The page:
cybersecurity
Daniel Schatz, CISO | April 21st 2022

Investing in cybersecurity is more important than ever

The last few years have seen major shifts in online threats. All companies – including those in biotech – have to take this seriously and respond accordingly. Daniel Schatz, QIAGEN’s Chief Information Security Officer, explains why it’s crucial to reduce a company’s cyber risk by minimizing its online “attack surface”.

As Russian soldiers began their invasion of Ukraine in the small hours of February 24, unidentified hackers launched a cyberattack on Ukraine. It knocked out satellite internet infrastructure in the country and went on to ripple across central Europe, knocking out, among other things, a German energy company’s remote links to 6,000 wind turbines. Like physical wars, cyberwars cause damage both intentional and collateral. Unlike physical wars, cyberwars lead to crossfire that can hit unintended targets anywhere in the world. 

The Russia-Ukraine war luckily has not yet led to the virtual war many people feared. But the online moves we saw at the end of February – regardless of whether they were backed by Russia or an opportunist attack by someone else – are a timely reminder of a lately disregarded danger. Companies worry about becoming the victim of a directed cyberattack. But they are just as likely – or perhaps statistically more so ¬– of suffering collateral damage through an online attack on another company, even this takes places a long way away. 

Cyberthreats are no longer just the result of hackers directly targeting a company, but also of crossfire from attacks on others. It can affect any company in any sector, anywhere – in critical infrastructure, but also in biotechnology or molecular diagnostics. The harbinger of what happened in February were the “NotPetya” virus attacks in 2017. Companies in the Ukraine were among the first to report being under attack – but infections quickly spread to all sorts of businesses in France, Germany, Italy, Poland, the UK and the United States.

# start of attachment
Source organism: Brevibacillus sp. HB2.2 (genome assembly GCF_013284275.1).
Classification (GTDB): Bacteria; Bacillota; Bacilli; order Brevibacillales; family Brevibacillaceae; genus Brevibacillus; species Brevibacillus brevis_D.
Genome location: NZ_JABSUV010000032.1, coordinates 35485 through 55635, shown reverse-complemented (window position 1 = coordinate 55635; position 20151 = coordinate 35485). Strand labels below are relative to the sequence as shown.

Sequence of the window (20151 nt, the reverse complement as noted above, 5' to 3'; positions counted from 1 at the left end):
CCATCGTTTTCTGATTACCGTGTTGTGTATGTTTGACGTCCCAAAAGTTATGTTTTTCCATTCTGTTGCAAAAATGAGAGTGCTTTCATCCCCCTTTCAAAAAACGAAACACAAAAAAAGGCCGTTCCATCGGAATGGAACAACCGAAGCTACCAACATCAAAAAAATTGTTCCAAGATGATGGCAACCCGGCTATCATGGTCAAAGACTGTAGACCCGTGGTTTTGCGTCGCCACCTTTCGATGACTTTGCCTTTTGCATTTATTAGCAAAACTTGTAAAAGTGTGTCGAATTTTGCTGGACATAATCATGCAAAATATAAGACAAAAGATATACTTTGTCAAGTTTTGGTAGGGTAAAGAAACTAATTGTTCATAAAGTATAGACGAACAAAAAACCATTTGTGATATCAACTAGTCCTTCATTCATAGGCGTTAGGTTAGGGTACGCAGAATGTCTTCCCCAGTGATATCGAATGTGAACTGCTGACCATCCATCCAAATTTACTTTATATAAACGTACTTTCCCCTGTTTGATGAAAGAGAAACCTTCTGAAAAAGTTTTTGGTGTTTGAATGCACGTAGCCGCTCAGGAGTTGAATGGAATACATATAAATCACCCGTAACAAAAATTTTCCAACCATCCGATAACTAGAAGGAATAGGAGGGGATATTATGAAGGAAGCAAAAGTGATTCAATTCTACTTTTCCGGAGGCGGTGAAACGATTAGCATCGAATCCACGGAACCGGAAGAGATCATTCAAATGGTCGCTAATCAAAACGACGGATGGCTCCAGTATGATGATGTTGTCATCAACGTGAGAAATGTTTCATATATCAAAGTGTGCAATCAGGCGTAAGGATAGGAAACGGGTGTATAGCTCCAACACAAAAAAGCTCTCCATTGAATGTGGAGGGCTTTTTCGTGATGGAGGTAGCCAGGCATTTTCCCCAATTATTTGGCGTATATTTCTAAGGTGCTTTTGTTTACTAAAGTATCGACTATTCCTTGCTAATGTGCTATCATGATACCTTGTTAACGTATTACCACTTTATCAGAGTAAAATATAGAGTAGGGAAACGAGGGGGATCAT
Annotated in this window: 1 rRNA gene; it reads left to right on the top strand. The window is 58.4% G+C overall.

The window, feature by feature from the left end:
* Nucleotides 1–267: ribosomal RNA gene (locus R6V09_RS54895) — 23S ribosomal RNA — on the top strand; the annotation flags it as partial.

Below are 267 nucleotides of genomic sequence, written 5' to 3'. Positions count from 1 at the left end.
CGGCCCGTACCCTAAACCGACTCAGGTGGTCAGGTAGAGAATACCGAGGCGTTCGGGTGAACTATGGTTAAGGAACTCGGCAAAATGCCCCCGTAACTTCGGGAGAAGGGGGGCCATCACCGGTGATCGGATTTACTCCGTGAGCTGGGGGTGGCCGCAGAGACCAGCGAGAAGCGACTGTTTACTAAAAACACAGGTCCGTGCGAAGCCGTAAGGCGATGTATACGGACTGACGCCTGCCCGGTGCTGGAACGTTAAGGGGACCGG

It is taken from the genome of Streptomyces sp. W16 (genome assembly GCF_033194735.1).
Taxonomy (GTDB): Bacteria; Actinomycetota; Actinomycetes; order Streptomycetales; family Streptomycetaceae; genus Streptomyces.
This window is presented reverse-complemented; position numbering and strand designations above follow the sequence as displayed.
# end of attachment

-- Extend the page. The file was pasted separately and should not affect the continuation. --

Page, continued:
Daniel Schatz has been QIAGEN’s Chief Information Security Officer since 2019, but protecting sensitive data has been the focus of his career for well over a decade. Before joining QIAGEN, he helped the international data provider and news agency Thomson Reuters secure its information from unwanted access – an experience that convinced him that data security was the next frontier. Daniel received his PhD investigating the economics of investing in information security and was building the Information Security program for Perform Group and DAZN before he moved to QIAGEN.
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Cyberthreats are no longer just the result of hackers directly targeting a company, but also of crossfire from attacks on others.

Daniel Schatz, Chief Information Security Officer of QIAGEN

A new wave  of cyberthreats

Over the past two years, there has been a double shift in how we perceive cyberthreats and consequently big changes in how companies – and governments – approach cybersecurity. The coronavirus pandemic saw many employees suddenly working from home, posing the challenge of keeping corporate systems remotely accessible in new ways, but just as secure from hackers as before. Now Russia’s invasion of Ukraine has raised the specter of a full-blown cyberwar that could see companies all over the world also become collateral damage.